Wednesday Evening Open House for Individuals or Group Studio Visits

"Reaching Out Child Abuse Monument"
Sculptor: Michael C. Irving, Ph.D.


The process of recovery from abuse is long, demanding and very individual. It requires and deserves much support and safety from other people.

When one has been abused, remembering your past is discovering who you are.

Recovery involves accepting, understanding and releasing feelings. It entails connecting behaviour, thoughts and feelings both in the past and in the present.

Recovery is learning about choice, learning how to take care of yourself and learning that it is OK to take care of yourself. It is learning about choice.

If you move the "yuck" out, there is some room for joy.

The timing of recovery might not be when you want. It is important to honour your own process and realize that it is never ending.

     "The core experiences [of child abuse] are disempowerment and disconnection from others. Recovery, therefore, is based upon the empowerment of the survivor and the creation of new connections [with people].

Recovery can take place only within the context of relationships; it cannot occur in isolation. In his/her renewed connections with other people, the survivor recreates the psychological faculties that were damaged or deformed by the [abuse] experience..."

     "Recovery unfolds in three stages. The central task of the first stage is the establishment of safety. The central task of the second stage is remembrance and mourning. The central task of the third stage is reconnection with ordinary life."
Judith Lewis Herman, M.D.


Tunnels of tears
Tunnels of fears
I’ve been wandering through them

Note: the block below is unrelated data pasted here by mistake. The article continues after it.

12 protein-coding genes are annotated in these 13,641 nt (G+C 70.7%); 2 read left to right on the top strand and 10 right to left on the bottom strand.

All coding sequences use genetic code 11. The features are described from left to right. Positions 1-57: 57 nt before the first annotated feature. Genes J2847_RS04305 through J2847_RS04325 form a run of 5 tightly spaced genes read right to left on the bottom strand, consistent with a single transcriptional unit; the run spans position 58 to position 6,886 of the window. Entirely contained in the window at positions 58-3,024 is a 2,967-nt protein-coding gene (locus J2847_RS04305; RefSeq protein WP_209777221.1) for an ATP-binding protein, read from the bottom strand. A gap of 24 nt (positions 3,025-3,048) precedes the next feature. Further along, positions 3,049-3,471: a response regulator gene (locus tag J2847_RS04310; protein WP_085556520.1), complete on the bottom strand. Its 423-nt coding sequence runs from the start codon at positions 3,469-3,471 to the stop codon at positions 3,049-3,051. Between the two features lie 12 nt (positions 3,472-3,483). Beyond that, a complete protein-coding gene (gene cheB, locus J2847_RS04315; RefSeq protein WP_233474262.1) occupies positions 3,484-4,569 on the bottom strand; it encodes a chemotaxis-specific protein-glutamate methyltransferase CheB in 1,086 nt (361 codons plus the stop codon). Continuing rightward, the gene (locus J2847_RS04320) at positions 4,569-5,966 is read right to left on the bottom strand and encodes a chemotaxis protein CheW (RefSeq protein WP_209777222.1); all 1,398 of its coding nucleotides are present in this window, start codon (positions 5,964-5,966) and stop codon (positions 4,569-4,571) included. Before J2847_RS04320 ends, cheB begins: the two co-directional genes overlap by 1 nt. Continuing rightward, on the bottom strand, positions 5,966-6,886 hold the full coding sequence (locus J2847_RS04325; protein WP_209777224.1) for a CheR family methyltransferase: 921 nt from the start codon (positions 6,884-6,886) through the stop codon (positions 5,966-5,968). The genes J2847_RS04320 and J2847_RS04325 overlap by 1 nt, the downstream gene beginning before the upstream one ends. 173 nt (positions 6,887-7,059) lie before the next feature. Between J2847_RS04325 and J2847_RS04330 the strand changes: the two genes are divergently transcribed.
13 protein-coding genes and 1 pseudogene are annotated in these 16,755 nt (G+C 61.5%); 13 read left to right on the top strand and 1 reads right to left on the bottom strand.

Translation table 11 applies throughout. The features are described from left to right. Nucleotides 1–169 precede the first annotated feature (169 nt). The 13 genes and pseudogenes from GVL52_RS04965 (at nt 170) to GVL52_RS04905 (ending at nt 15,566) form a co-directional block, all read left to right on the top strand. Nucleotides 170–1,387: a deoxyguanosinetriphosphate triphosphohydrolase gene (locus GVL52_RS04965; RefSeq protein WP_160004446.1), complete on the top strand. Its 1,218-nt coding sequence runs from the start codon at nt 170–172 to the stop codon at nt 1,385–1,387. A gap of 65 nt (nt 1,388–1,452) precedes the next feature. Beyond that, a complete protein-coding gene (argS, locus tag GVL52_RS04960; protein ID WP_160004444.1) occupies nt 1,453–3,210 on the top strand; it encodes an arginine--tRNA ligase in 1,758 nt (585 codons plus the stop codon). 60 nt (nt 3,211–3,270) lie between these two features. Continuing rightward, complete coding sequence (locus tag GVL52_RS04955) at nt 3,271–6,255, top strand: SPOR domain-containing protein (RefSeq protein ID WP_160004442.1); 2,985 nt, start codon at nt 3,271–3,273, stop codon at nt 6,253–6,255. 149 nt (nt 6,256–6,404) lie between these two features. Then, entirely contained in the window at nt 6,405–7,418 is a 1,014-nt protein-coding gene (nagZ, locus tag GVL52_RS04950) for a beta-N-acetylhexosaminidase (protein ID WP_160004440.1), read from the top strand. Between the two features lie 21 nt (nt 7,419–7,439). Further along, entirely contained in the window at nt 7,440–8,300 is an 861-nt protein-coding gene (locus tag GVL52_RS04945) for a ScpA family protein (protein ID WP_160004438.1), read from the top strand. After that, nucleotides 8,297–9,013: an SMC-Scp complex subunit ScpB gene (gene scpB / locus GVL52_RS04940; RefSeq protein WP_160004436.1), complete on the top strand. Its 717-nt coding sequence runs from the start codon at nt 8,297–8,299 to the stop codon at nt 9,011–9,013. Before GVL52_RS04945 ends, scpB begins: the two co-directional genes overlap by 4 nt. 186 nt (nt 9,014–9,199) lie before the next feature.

For innumerable years!

How did I enter?
And then access the centre
Of the place so filled with sadness and pain
I cannot be reached, not even by mentor

I’d like to turn and run out of this place
But am unable to decide which direction to face.
The further I go the more lost I feel
I panic running here and there, quickening my pace.

This does not alleviate any of my fears
It confuses me thoroughly and brings me to tears.
Frustration, loneliness, fear and sadness
Exponentially increase along with the madness.

Is there a way out?
I’m beginning to doubt!
I feel quite insane but must not remain
Subjected to the horrendous memories that brought this about.

So I beg of you, anyone,
Who has been touched by the sun
To show me the way to follow that light
So that I may perceive what it is like to be done.






Lightning struck her little heart
And Shattered it in two.
She was just a little girl
There was nothing she could do.
From that day on, she could not feel;
She could not trust or believe in you.


The Little girl with the broken heart
Was told not to tell a soul.
It had to be a secret
So no one else would know.
She suffered in her silence.
Her spirit as black as coal.


She could not smell the flowers.
For her, they didn't exist.
All things alive were dead to here;
She didn't know they weren't supposed to be.
This little girl made a plan